Art Lovers: On the March to Maastricht and TEFAF
TEFAF—or as its self-styled, very un-Dutch in chest-thumping bravado but nevertheless true sobriquet states, “The World’s Leading Art and Antiques Fair”—rolls into the tiny, picturesque town of Maastricht in the southern Netherlands at the end of next week.
The fair runs from March 12-21, and with a record number of 263 exhibitors from 17 countries, and over 30,000 works of art and antiques for sale (including paintings, drawings, prints, sculpture, furniture, classical antiquities, illuminated manuscripts, jewellery, textiles, porcelain, glass and silver), excitement and expectations are high.
Energy is further stoked by the addition of TEFAF on Paper, a new section devoted entirely to works on paper, and the impending release of TEFAF’s latest specially prepared reports examining how the international art market has fared during the economic recession.
TEFAF, of course, is the kind of fair at which exhibitors unveil their rarest and biggest wares, be that something recently discovered in an attic in Normandy or Antwerp, an auction house in New Orleans, or in their own vaults. Below is a press release detailing a major late Gaugin, which dovetails well with a concurrent exhibition at the Van Gogh Museum in Amsterdam of Gaugin’s zincographs (information on this is also contained below).
GAUGUIN TAHITIAN MASTERPIECE
ON SALE AT TEFAF MAASTRICHT 12-21 MARCH 2010
Deux Femmesby Paul Gauguin, 1902, oil on canvas, 74 x 64.5 cm
Helvoirt, 4 February 2010 – One of Paul Gauguin’s last major works is to be offered for sale by the leading international art dealer Dickinson for a price in the region of €18 million (US$26 million) at TEFAF Maastricht. Gauguin created this painting during a final burst of creativity following his retreat to a remote Pacific island as far away from civilisation as possible. The 23rdedition of the world’s most influential art and antiques fairwill take place at the MECC (Maastricht Exhibition and Congress Centre) in the southern Netherlands from 12-21 March 2010.
The rare late Tahitian Gauguin will be one of the highlights of The European Fine Art Fair reinforcing its reputation for offering the very best works of art for sale. The picture was painted in 1902, a year before Gauguin’s death, while he was living on Hiva Oa in the remote Marquesas Islands 740 miles from Tahiti. Unhappy with what he saw as the increasingly European colonial atmosphere on the main Tahitian islands, he landed at Atuona, the capital of Hiva Oa, in September 1901.
Gauguin praised the Marquesas in a letter to his friend Daniel de Monfried. ‘I assure you from the point of view of painting it’s admirable,’ he told him. ‘Poetry emerges here of its own accord, and it can be evoked simply by allowing oneself to dream while painting. I ask for just two years of good health and not too many money worries, which now have excessive hold over my nervous temperament, in order to reach a certain maturity in my art.’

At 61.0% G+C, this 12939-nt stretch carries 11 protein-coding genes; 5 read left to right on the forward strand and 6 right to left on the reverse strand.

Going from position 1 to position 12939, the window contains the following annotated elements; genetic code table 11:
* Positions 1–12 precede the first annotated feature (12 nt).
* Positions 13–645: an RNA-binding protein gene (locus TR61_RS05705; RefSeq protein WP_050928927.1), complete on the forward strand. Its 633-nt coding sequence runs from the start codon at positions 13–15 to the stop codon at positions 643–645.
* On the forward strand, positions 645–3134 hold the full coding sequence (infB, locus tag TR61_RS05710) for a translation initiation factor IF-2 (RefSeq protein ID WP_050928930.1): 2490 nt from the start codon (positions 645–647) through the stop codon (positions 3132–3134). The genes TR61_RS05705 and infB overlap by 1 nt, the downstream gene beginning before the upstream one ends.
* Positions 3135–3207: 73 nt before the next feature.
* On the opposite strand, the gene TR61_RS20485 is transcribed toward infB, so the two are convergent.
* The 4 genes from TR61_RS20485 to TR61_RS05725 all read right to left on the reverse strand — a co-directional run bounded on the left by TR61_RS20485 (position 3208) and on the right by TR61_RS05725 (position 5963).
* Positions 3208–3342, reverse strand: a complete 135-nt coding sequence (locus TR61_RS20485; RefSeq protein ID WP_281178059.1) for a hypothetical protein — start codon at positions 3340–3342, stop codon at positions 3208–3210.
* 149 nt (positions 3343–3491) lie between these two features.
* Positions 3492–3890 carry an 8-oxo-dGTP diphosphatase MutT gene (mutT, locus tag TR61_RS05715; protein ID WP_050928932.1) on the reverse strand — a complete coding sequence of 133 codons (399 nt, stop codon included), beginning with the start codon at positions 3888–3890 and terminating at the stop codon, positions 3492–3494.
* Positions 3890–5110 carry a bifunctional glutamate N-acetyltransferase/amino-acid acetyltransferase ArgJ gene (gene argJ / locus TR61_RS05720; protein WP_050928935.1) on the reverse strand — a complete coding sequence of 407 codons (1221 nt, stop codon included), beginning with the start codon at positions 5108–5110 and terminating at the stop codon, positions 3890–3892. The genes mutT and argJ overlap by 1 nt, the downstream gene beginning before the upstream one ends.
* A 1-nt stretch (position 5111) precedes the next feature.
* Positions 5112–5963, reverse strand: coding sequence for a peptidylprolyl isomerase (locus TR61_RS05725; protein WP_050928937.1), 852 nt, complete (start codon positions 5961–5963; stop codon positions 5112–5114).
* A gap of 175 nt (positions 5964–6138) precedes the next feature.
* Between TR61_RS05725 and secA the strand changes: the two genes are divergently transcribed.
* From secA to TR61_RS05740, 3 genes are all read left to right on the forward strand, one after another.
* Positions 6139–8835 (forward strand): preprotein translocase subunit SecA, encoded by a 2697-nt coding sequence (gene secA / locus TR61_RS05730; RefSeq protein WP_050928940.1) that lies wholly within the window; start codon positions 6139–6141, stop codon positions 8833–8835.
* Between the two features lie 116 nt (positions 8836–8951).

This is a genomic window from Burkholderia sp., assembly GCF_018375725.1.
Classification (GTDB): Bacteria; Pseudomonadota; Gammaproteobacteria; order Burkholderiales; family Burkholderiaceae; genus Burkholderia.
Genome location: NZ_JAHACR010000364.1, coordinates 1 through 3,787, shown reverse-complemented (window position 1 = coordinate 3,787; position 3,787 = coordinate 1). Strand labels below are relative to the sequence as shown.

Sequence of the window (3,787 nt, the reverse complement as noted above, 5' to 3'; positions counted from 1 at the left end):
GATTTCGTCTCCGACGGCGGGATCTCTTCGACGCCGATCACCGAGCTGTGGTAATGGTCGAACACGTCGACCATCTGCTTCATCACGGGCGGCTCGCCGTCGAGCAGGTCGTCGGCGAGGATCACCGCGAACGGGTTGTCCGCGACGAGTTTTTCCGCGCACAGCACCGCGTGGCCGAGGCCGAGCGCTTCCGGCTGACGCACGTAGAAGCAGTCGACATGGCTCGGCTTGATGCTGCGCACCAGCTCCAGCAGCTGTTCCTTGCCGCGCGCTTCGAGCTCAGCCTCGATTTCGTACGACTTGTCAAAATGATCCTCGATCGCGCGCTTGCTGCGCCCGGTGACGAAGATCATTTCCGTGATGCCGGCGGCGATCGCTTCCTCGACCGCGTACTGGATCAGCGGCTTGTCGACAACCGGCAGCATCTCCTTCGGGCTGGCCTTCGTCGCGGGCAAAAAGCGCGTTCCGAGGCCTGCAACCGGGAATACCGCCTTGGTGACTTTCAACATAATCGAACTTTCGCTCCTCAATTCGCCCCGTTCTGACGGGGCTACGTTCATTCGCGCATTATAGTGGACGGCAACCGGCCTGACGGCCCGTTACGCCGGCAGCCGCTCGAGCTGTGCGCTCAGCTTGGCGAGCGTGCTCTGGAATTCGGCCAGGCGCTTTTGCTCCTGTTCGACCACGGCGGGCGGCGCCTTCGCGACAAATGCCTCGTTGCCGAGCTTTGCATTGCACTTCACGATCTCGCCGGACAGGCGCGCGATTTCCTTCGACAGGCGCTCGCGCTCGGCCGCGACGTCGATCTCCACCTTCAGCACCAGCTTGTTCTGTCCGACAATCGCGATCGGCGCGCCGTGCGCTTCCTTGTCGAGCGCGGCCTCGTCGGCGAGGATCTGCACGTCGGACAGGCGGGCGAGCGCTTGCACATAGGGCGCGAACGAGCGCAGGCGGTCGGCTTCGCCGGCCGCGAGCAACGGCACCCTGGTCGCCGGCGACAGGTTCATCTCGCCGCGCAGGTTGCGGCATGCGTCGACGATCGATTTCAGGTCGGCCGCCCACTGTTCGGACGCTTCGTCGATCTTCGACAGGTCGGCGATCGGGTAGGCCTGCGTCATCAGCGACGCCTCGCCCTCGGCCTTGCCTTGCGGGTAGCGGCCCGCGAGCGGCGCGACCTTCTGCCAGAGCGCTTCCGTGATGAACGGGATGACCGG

Unfortunately his wish for good health was not to be granted. His illness was probably partially responsible for the increasingly dream-like nature of his art and his late paintings from the Marquesas, such as Deux Femmes, are more self-referential. They are a composite of motifsdrawn from Western art, Gauguin’s collection of photographs and memories and symbols sourced from his own life and work.
The symbolism of Deux Femmes is obscure, and rests on an arcane vocabulary developed by Gauguin. However the mysterious nature of the painting, accentuated by the lush, intoxicating richness of the colours, brilliantly portrays the exotic primitivism at the root of Gauguin’s fascination with the inhabitants of the Pacific islands. The two female figures relate to the Biblical character of Eve, a key figure in Gauguin’s personal mythology, while the fox sitting outside the house has a long history in his oeuvreas a symbol of perversity. In the last months of 1902 and early 1903 Gauguin’s health declined and on the island of Hiva Oa on 8 May 1902 he died.
Deux Femmesis first recorded in the collection of Marie Paul Voûte (1882-1955), a member of a family of successful Dutch merchants. It is thought to have been the first Tahitian Gauguin to enter a Dutch collection and Voute is known to have also owned two paintings by Van Gogh.
Deux Femmes is being offered for sale through Dickinson by a leading British private collector who bought it at auction four years ago. James Roundell, a director of Dickinson, said: ‘The owner has decided to focus on pictures from later in the 20thcentury and is rationalizing his collection. Although the owner is still enthusiastic about the picture, the Gauguin does not fit in with the new focus and is the odd one out in the collection.’ Dickinson, based in London and New York, is a leading international dealer in Old Master and Impressionist paintings and Modern and Contemporary Art.
Gauguin exhibition – Van Gogh Museum, Amsterdam
During TEFAF there will be an exhibition on Gauguin’s zincographs at the Van Gogh Museum in Amsterdam. In 1889, during the Paris World’s Fair, Gauguin exhibited a series of prints he had made at the instigation of Theo van Gogh, which was to become known as the Volpini Suite. The exhibition is the first to examine in depth this series of lithographs, which played a crucial role in Gauguin’s development into a modern artist. A total of 60 works of art will be shown.
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